Zuckert has also organized a number of special issues (next due in the fall edition with a special on Machiavelli) and initiated a series of books based on ROP’s classic publishings. The first was A. James McAdams’s The Crisis of Modern Times: Perspectives from the ROP, 1939-1962 and for the second, Keir A. Lieber edited War, Peace, and International Political Realism: Perspectives from the ROP.
Commenting on the journal’s longevity, Zuckert said: “Waldemar Gurian, attracted a stellar group of contributors, many distinguished immigrants from Europe, including Hannah Arendt, Eric Voegelin, Jacques Maritain, Leo Strauss, George Kennan, Hans Morgenthau, and Josef Pieper. Over the years, the journal has become more professional, employing double blind peer review; but we continue to publish the works of both young and distinguished scholars who take a philosophical and historical approach to the study of politics.”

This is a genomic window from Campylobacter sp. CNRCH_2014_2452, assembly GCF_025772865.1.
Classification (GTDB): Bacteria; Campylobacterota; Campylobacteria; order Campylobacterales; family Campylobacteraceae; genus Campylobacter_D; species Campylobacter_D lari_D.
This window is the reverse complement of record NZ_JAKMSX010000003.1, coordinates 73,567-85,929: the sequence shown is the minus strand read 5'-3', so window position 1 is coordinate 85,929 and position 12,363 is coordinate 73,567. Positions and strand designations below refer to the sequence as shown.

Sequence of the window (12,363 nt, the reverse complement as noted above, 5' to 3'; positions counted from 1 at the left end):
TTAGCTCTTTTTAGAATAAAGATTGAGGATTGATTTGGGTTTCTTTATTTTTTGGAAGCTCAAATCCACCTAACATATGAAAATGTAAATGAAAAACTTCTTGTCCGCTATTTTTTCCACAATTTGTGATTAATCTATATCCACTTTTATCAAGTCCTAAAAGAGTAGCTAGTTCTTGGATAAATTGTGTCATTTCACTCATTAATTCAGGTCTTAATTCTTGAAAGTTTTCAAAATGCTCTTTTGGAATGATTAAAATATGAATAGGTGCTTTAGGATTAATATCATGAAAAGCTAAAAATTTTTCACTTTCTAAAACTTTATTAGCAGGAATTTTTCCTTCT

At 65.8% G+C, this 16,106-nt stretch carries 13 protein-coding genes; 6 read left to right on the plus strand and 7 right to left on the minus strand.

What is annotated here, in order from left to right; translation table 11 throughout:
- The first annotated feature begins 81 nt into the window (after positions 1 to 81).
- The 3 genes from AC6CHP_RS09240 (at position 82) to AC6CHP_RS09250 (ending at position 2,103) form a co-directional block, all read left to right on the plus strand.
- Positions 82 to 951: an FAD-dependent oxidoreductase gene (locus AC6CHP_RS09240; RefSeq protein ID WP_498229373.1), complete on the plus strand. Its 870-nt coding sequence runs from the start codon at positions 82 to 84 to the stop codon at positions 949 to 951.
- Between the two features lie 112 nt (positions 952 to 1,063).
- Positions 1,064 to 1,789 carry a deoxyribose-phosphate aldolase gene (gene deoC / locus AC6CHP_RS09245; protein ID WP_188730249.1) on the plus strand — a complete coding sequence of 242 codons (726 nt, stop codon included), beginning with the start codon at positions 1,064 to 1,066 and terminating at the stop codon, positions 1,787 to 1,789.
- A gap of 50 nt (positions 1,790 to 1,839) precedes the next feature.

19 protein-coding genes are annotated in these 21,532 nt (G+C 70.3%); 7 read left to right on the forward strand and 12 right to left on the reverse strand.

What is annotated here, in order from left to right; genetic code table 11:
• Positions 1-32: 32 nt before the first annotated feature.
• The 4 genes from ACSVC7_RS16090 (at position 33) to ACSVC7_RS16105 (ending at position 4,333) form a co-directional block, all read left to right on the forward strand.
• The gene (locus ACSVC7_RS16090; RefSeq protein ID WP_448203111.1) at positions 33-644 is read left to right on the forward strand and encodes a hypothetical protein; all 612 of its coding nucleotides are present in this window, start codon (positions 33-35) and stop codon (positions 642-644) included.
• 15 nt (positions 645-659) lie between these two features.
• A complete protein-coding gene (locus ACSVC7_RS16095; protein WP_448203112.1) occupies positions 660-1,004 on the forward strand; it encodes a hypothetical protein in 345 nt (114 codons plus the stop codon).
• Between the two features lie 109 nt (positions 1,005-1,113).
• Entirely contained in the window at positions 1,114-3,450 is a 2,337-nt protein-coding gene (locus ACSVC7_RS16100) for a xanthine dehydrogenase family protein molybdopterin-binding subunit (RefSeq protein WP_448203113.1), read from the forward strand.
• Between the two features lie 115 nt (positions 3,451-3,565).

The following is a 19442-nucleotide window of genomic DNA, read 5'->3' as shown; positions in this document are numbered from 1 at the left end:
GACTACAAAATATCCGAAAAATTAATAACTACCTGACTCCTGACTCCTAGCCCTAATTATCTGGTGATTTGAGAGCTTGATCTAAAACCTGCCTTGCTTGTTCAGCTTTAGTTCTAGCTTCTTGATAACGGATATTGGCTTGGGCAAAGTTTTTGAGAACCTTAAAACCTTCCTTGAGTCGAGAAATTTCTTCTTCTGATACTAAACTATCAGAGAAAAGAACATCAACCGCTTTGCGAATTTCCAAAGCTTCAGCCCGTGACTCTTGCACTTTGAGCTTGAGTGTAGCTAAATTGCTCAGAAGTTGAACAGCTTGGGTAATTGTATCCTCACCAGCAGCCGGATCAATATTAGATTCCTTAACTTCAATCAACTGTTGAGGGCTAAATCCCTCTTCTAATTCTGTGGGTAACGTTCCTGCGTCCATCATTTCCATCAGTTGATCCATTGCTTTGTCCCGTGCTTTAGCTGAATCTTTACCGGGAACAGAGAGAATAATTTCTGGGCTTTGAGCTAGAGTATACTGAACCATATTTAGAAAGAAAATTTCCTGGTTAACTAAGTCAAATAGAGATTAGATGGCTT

The Review of Politics publishes primarily on political theory but also on historical and interpretive studies of public law, comparative politics, international relations and public policy. The journal has a particular interest in political readings of literary works. Some of the first essays advocating ‘realism’ were published in the ROP, as well as articles from its opponents in international relations – both perspectives are accepted parts of the journal's coverage.
The journal welcomes submissions, particularly pieces that break new ground, but also those that make significant contributions to on-going debates. Learn more at journals.cambridge.org/rop.
Notes to Editors:
For further information or to arrange interviews, contact Michael Marvin, Senior Marketing Associate, Journals, Cambridge University Press, on (001) 212.337.5041 or at mmarvin(at)cambridge(dot)org.